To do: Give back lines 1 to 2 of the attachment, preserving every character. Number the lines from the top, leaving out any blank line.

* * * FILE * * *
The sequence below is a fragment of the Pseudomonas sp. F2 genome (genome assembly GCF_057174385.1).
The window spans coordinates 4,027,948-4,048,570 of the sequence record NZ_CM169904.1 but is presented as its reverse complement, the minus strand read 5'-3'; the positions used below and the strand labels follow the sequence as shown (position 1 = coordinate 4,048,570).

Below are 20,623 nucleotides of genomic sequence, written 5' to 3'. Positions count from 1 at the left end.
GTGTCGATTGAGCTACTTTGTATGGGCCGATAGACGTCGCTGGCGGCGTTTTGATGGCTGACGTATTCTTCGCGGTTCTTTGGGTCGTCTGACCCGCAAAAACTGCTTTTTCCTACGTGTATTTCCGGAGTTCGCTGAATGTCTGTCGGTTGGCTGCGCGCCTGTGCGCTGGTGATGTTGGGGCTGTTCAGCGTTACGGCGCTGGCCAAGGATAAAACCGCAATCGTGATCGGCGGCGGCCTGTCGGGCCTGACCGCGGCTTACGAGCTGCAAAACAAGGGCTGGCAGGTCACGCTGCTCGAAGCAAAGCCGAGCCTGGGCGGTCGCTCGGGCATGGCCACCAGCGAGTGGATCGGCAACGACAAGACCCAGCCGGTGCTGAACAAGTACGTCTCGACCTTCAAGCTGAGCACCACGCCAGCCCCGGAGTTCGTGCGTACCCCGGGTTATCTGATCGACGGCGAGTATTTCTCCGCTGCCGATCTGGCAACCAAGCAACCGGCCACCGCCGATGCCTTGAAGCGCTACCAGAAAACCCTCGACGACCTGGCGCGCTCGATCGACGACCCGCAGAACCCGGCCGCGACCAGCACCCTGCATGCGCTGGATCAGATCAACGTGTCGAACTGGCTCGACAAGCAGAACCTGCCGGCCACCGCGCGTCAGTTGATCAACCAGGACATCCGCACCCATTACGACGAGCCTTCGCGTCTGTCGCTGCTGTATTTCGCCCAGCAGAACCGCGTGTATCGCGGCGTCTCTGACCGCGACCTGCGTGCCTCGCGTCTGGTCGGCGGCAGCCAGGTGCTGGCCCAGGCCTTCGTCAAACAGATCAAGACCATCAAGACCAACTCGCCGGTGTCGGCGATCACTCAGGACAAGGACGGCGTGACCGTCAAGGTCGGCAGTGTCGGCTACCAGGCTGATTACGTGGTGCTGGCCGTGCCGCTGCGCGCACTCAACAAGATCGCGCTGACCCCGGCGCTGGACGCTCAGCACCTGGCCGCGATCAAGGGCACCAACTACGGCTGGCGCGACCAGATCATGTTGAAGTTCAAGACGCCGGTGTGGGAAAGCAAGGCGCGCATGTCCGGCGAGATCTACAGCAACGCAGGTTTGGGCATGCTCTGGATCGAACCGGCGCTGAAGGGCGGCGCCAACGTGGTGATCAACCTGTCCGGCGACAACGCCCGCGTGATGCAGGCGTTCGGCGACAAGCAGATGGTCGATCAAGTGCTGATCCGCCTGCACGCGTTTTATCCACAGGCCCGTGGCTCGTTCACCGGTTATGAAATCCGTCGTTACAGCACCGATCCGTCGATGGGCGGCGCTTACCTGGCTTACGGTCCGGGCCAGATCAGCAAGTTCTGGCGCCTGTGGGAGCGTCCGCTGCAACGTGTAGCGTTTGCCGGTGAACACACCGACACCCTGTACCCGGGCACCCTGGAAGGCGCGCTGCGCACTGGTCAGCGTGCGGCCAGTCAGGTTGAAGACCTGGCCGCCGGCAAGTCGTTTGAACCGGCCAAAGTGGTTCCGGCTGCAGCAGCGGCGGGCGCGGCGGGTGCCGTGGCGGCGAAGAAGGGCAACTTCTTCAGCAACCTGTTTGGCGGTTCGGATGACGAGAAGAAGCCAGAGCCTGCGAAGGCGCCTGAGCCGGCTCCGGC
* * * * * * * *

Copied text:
The sequence below is a fragment of the Pseudomonas sp. F2 genome (genome assembly GCF_057174385.1).
The window spans coordinates 4,027,948-4,048,570 of the sequence record NZ_CM169904.1 but is presented as its reverse complement, the minus strand read 5'-3'; the positions used below and the strand labels follow the sequence as shown (position 1 = coordinate 4,048,570).